Aug 11, 2021 in Life Coaching
How to Love and Nurture Your Neglected Self
“Be kinder to yourself. And then let your kindness flood the world.” ―Pema Chodron
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How do I fix a marriage after cheating??
My husband of 5 years has cheated on me. I'm heartbroken. Can I fix our marriage?? Is there hope for us?? Will things get better? Please help
Am I over reacting? Am I the one in the wrong no him
Ok I've been with my boyfriend for 3 years now and he denied cheating on me but everything points to the opposite he's gone to spend the night with his baby moma and her kids in a hotel he rated me put to her when I called the cops on her for her vandalizing my car he would defend her when I would bring thing up about her and he has a video of her playing with her self am I wrong for being mad?
We both have insecurities and trust issues due to past relationships... So, there's the back and forth accusations, yelling, name calling, etc. We are both extremely jealous and have no communication skills. We love each other but sometimes Love isn't enough to make someone understand that you aren't going to hurt them. How can we help each other overcome these issues?
Idk what to do
My boyfriend and I have been fighting because he found some old messages that I had when we started going out, the messages are not bad the conversations where just like hi and bye kind of thing but because I told him I wasn't talking to anyone he's mad but da whole time he was still hanging out with his baby momma behind my back and he would delete all his messages to her so I wouldn't see them
Lost and confused at a crossroads
My boyfriend and I have been together for seven years now. We have had a very tumultuous relationship both of us have hurt each other very much on each parts. But he’s done a lot more wrong it has no accountability. But my question is how do you handle it because anytime I try to talk to him about anything he automatically yells at me, deflects, accuse me of cheating. How do you go about handling
How can I get my teen to confide in me
I've been trying to get my son to confide in me about why he is feeling so depressed. He is 15 years old and a very good teen but have no idea why he is so withdrawn and quiet. Please help me I cant bear to see him like this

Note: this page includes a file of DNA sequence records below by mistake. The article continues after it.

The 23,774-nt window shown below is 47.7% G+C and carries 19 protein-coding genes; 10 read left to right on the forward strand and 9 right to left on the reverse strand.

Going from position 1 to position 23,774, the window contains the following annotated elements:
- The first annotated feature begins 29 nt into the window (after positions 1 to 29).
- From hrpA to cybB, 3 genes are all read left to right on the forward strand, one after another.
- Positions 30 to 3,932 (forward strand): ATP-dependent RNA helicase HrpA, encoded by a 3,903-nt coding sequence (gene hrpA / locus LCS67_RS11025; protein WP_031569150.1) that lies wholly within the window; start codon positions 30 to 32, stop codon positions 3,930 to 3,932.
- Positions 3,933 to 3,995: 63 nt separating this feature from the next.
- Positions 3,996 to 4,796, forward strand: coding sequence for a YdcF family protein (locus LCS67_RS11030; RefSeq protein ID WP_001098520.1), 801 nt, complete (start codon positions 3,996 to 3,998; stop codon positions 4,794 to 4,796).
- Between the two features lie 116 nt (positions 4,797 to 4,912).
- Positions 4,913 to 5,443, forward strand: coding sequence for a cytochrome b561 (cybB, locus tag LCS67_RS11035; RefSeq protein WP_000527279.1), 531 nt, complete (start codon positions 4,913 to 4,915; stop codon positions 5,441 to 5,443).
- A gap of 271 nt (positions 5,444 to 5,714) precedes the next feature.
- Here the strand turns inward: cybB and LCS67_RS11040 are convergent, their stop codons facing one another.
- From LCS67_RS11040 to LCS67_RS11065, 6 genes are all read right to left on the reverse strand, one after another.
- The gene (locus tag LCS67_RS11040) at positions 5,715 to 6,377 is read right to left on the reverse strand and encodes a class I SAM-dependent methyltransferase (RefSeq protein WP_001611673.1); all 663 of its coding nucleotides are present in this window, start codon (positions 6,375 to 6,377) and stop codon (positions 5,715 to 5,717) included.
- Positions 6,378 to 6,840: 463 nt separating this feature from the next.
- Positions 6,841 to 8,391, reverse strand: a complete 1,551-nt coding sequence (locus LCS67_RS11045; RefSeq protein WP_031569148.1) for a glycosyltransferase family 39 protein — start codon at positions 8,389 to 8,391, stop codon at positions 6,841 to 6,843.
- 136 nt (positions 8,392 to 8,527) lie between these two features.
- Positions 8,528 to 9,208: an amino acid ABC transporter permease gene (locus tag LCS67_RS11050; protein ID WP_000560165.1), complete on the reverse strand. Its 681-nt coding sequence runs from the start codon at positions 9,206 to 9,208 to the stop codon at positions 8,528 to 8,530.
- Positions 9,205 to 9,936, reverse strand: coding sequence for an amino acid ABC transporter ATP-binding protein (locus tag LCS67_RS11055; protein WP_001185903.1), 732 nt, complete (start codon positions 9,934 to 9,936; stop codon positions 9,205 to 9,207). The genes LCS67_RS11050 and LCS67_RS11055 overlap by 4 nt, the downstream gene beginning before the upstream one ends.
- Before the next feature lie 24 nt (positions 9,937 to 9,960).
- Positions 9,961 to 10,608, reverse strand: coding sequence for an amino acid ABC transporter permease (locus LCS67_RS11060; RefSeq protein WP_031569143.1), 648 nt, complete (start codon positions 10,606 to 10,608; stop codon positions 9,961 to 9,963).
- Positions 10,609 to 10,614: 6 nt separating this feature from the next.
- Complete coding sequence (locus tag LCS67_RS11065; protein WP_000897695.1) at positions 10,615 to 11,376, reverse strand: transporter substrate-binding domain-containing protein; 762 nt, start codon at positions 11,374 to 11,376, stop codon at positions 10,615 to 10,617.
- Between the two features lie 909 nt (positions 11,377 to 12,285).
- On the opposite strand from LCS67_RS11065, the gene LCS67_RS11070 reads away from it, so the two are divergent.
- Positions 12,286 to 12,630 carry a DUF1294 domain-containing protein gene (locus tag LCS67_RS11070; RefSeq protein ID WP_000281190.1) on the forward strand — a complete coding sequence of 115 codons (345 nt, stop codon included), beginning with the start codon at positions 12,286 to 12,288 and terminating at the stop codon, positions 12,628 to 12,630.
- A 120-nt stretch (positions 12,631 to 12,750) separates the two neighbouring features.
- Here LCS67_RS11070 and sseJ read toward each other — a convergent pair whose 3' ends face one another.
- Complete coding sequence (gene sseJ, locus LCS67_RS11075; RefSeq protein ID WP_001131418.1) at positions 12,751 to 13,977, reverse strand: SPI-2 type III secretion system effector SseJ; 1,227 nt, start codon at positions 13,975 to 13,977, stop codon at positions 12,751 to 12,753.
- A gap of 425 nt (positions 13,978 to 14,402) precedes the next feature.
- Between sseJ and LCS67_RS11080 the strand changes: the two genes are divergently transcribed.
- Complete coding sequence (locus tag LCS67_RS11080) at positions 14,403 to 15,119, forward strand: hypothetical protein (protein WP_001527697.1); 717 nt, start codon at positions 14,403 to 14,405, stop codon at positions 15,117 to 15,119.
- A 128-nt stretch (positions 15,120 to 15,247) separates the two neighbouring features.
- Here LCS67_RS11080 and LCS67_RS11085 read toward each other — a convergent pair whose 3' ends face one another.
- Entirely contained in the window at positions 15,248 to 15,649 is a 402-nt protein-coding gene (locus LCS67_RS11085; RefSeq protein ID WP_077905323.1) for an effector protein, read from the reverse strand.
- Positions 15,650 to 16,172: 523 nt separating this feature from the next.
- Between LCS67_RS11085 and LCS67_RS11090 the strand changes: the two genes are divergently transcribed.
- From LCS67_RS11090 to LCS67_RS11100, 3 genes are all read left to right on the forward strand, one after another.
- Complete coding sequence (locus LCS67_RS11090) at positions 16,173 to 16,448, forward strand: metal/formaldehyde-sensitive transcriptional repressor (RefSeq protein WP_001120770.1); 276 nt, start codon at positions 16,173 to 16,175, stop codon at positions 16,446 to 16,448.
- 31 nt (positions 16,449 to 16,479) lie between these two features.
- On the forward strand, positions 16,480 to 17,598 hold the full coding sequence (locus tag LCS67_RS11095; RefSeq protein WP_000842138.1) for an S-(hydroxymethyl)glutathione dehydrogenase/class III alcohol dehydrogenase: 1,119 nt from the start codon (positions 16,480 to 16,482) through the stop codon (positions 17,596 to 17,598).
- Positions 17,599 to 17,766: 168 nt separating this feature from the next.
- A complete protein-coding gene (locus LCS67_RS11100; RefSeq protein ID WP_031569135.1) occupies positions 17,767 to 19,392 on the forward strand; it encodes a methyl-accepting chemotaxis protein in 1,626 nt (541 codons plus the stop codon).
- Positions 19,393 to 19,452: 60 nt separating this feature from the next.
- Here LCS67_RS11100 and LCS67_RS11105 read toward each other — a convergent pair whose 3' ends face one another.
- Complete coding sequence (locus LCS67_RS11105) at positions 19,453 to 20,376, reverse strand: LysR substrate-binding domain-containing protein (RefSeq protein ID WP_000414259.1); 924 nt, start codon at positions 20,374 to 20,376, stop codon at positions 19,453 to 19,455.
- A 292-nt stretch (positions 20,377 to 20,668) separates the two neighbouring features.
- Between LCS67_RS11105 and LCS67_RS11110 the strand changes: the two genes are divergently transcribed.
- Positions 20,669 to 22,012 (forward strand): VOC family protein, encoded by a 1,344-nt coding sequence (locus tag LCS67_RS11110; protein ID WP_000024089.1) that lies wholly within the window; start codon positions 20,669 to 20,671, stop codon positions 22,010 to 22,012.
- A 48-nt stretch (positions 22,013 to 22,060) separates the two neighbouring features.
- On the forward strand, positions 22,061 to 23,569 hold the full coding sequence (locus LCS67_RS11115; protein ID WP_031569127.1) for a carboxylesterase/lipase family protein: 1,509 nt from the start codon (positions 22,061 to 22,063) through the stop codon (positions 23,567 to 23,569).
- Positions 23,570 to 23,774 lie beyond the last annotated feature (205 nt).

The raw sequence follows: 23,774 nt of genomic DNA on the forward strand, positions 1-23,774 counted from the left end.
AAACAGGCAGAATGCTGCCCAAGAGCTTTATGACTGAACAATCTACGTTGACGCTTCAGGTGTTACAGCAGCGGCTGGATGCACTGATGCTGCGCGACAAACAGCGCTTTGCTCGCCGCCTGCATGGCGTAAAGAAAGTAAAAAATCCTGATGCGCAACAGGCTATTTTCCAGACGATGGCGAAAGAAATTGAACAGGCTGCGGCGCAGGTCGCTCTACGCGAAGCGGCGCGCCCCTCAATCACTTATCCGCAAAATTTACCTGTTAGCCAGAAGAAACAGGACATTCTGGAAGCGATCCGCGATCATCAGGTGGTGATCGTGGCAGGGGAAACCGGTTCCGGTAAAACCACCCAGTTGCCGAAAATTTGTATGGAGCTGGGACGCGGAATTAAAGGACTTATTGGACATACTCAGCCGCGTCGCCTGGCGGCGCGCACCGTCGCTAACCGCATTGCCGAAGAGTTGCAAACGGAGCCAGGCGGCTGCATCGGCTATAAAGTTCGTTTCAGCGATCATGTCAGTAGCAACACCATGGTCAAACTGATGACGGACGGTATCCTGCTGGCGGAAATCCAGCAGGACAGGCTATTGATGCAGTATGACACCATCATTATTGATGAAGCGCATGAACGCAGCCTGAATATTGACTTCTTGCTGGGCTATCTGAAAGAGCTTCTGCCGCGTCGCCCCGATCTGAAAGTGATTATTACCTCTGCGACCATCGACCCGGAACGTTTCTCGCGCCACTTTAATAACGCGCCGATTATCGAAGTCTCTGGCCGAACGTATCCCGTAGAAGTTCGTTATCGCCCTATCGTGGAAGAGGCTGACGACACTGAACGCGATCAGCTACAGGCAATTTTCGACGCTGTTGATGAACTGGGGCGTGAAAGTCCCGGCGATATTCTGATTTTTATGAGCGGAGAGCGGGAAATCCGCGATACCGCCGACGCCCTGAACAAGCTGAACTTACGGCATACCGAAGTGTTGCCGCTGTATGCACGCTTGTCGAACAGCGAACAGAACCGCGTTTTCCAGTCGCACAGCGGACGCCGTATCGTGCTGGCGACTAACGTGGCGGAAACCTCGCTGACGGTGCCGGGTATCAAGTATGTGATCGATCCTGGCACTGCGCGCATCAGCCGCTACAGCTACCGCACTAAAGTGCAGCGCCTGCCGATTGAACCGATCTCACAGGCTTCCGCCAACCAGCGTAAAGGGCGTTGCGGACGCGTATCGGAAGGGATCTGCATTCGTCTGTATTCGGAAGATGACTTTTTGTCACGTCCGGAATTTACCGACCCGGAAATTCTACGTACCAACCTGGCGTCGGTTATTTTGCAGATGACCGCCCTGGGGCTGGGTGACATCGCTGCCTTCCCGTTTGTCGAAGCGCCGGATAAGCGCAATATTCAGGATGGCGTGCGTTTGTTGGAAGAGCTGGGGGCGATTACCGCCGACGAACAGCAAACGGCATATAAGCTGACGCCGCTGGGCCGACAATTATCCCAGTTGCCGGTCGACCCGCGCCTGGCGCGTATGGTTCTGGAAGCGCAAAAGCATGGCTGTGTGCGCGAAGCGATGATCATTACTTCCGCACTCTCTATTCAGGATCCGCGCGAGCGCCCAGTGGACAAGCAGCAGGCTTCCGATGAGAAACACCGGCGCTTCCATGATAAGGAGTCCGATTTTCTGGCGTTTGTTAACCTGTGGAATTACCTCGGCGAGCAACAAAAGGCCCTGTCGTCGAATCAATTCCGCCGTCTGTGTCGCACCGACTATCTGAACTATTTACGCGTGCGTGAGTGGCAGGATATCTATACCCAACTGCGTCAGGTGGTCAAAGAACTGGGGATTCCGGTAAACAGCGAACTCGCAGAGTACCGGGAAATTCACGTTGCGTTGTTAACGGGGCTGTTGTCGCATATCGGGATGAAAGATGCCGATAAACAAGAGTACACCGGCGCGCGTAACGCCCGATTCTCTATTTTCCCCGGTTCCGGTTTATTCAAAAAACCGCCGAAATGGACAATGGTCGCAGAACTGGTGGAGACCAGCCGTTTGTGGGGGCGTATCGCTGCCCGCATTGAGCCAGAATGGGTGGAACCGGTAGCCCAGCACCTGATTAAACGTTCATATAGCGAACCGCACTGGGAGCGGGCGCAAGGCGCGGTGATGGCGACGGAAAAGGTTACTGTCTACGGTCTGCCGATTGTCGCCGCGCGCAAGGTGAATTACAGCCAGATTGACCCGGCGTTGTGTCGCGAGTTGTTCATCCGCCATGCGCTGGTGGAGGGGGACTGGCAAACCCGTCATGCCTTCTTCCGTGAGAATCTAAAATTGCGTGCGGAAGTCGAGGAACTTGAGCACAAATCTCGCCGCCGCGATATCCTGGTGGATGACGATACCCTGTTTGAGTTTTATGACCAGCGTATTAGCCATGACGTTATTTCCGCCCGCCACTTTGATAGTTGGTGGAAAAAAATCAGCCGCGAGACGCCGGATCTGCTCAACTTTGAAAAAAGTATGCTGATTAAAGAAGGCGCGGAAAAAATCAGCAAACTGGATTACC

What do I do?
I'm not sure what to do. Recently separated mom with 2 young girls and pregnant with my 3rd.
I took my son's Ipad away because I'm at my wit's end with him.
He is so addicted and doesn’t want to do anything else. Can anyone tell me whether I did the right thing or am I being too harsh?
It's 3 y I divorced and we have shared custody of 2 lovely kids. Any advice on how to make them understand that divorced parents is ok?
What should I do?
My son is acting out in school and giving people the middle finger and running around and hitting when he is restrained and he also has speech apraxia and may have ADHD
Opportunities To Love And Nurture Our Neglected Self
“Be kinder to yourself. And then let your kindness flood the world.” ―Pema Chodron
What is the relationship you have with yourself? Are you aware of your inner dialogue related to your self-worth? How do you treat yourself when you’re angry, fearful, or sad? How we relate to ourselves during our darkest moments shows what type of relationship we have with ourselves. Everyone experiences positive emotions when things are going right, but what about when life isn’t going according to plan? These are opportunities to love and nurture our neglected self because the disowned self is the one we must come home to. What do I mean by coming home to ourselves? It means creating a place to honour our emotions, especially the difficult ones which call for our attention.
Many people run away from their negative emotions, and I used to be one of them. Besides, who wants to experience negative states regularly? We want to feel alive and happy and negative emotions don’t fit into that plan. Or do they? Negative emotions serve a purpose and we mustn’t run away from them but deal with them with openness and compassion. Because they are important messengers and running away delays our emotional well-being. Think about the negative emotions you experience from time to time? How do you process them? Do you journal your feelings while paying attention to what they’re trying to tell you?